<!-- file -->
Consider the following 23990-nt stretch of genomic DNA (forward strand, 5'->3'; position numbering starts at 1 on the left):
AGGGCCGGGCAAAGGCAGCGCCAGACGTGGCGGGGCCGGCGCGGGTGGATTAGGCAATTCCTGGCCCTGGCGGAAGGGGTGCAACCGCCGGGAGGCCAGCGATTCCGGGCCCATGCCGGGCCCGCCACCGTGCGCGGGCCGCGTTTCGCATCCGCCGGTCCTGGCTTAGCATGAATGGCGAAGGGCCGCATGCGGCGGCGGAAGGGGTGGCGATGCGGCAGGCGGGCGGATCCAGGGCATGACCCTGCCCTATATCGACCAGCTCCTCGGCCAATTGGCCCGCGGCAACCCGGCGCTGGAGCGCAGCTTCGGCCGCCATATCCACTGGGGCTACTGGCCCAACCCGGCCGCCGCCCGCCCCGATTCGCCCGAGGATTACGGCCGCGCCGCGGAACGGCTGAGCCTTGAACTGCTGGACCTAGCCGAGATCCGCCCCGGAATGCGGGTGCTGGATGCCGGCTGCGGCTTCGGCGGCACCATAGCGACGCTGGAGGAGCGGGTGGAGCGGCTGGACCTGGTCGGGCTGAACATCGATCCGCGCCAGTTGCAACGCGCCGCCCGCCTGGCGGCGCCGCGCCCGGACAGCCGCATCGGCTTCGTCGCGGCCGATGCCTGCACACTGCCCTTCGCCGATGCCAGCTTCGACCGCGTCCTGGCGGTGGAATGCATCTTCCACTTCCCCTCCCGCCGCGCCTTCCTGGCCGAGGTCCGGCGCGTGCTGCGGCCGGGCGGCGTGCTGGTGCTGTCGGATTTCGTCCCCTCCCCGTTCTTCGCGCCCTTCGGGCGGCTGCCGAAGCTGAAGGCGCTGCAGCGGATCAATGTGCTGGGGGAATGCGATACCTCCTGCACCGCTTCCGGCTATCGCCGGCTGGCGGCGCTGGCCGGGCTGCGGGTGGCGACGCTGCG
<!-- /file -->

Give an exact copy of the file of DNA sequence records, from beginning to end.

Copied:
Consider the following 23990-nt stretch of genomic DNA (forward strand, 5'->3'; position numbering starts at 1 on the left):
AGGGCCGGGCAAAGGCAGCGCCAGACGTGGCGGGGCCGGCGCGGGTGGATTAGGCAATTCCTGGCCCTGGCGGAAGGGGTGCAACCGCCGGGAGGCCAGCGATTCCGGGCCCATGCCGGGCCCGCCACCGTGCGCGGGCCGCGTTTCGCATCCGCCGGTCCTGGCTTAGCATGAATGGCGAAGGGCCGCATGCGGCGGCGGAAGGGGTGGCGATGCGGCAGGCGGGCGGATCCAGGGCATGACCCTGCCCTATATCGACCAGCTCCTCGGCCAATTGGCCCGCGGCAACCCGGCGCTGGAGCGCAGCTTCGGCCGCCATATCCACTGGGGCTACTGGCCCAACCCGGCCGCCGCCCGCCCCGATTCGCCCGAGGATTACGGCCGCGCCGCGGAACGGCTGAGCCTTGAACTGCTGGACCTAGCCGAGATCCGCCCCGGAATGCGGGTGCTGGATGCCGGCTGCGGCTTCGGCGGCACCATAGCGACGCTGGAGGAGCGGGTGGAGCGGCTGGACCTGGTCGGGCTGAACATCGATCCGCGCCAGTTGCAACGCGCCGCCCGCCTGGCGGCGCCGCGCCCGGACAGCCGCATCGGCTTCGTCGCGGCCGATGCCTGCACACTGCCCTTCGCCGATGCCAGCTTCGACCGCGTCCTGGCGGTGGAATGCATCTTCCACTTCCCCTCCCGCCGCGCCTTCCTGGCCGAGGTCCGGCGCGTGCTGCGGCCGGGCGGCGTGCTGGTGCTGTCGGATTTCGTCCCCTCCCCGTTCTTCGCGCCCTTCGGGCGGCTGCCGAAGCTGAAGGCGCTGCAGCGGATCAATGTGCTGGGGGAATGCGATACCTCCTGCACCGCTTCCGGCTATCGCCGGCTGGCGGCGCTGGCCGGGCTGCGGGTGGCGACGCTGCG